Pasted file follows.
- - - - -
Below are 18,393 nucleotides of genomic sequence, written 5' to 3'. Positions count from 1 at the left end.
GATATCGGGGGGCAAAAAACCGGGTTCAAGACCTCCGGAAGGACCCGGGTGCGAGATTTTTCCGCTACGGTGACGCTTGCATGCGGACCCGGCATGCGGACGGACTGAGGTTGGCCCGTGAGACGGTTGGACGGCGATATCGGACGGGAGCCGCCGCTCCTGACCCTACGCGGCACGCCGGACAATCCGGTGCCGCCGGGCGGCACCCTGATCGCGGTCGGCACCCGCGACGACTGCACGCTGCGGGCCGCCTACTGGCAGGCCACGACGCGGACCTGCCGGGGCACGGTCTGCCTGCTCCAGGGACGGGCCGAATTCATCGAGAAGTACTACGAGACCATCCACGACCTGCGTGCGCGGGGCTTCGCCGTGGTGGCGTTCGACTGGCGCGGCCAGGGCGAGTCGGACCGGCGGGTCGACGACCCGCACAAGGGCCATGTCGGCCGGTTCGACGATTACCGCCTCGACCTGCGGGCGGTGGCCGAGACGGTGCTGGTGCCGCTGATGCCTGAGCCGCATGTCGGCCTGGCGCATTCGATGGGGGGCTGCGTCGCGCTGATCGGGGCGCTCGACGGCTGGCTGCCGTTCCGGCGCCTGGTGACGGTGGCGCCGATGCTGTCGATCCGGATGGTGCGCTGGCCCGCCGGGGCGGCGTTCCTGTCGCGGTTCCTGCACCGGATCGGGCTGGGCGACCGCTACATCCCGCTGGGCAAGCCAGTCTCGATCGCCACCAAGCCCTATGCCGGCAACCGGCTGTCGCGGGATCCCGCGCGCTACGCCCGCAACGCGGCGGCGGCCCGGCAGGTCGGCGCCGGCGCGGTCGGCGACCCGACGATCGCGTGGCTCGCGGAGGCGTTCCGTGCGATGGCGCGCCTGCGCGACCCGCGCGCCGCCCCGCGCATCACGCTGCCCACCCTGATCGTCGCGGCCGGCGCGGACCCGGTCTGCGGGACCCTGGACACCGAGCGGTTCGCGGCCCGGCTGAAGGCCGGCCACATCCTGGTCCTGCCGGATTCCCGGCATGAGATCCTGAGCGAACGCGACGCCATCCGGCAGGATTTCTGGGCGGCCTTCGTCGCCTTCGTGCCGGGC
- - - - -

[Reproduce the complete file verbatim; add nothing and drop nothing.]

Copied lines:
Below are 18,393 nucleotides of genomic sequence, written 5' to 3'. Positions count from 1 at the left end.
GATATCGGGGGGCAAAAAACCGGGTTCAAGACCTCCGGAAGGACCCGGGTGCGAGATTTTTCCGCTACGGTGACGCTTGCATGCGGACCCGGCATGCGGACGGACTGAGGTTGGCCCGTGAGACGGTTGGACGGCGATATCGGACGGGAGCCGCCGCTCCTGACCCTACGCGGCACGCCGGACAATCCGGTGCCGCCGGGCGGCACCCTGATCGCGGTCGGCACCCGCGACGACTGCACGCTGCGGGCCGCCTACTGGCAGGCCACGACGCGGACCTGCCGGGGCACGGTCTGCCTGCTCCAGGGACGGGCCGAATTCATCGAGAAGTACTACGAGACCATCCACGACCTGCGTGCGCGGGGCTTCGCCGTGGTGGCGTTCGACTGGCGCGGCCAGGGCGAGTCGGACCGGCGGGTCGACGACCCGCACAAGGGCCATGTCGGCCGGTTCGACGATTACCGCCTCGACCTGCGGGCGGTGGCCGAGACGGTGCTGGTGCCGCTGATGCCTGAGCCGCATGTCGGCCTGGCGCATTCGATGGGGGGCTGCGTCGCGCTGATCGGGGCGCTCGACGGCTGGCTGCCGTTCCGGCGCCTGGTGACGGTGGCGCCGATGCTGTCGATCCGGATGGTGCGCTGGCCCGCCGGGGCGGCGTTCCTGTCGCGGTTCCTGCACCGGATCGGGCTGGGCGACCGCTACATCCCGCTGGGCAAGCCAGTCTCGATCGCCACCAAGCCCTATGCCGGCAACCGGCTGTCGCGGGATCCCGCGCGCTACGCCCGCAACGCGGCGGCGGCCCGGCAGGTCGGCGCCGGCGCGGTCGGCGACCCGACGATCGCGTGGCTCGCGGAGGCGTTCCGTGCGATGGCGCGCCTGCGCGACCCGCGCGCCGCCCCGCGCATCACGCTGCCCACCCTGATCGTCGCGGCCGGCGCGGACCCGGTCTGCGGGACCCTGGACACCGAGCGGTTCGCGGCCCGGCTGAAGGCCGGCCACATCCTGGTCCTGCCGGATTCCCGGCATGAGATCCTGAGCGAACGCGACGCCATCCGGCAGGATTTCTGGGCGGCCTTCGTCGCCTTCGTGCCGGGC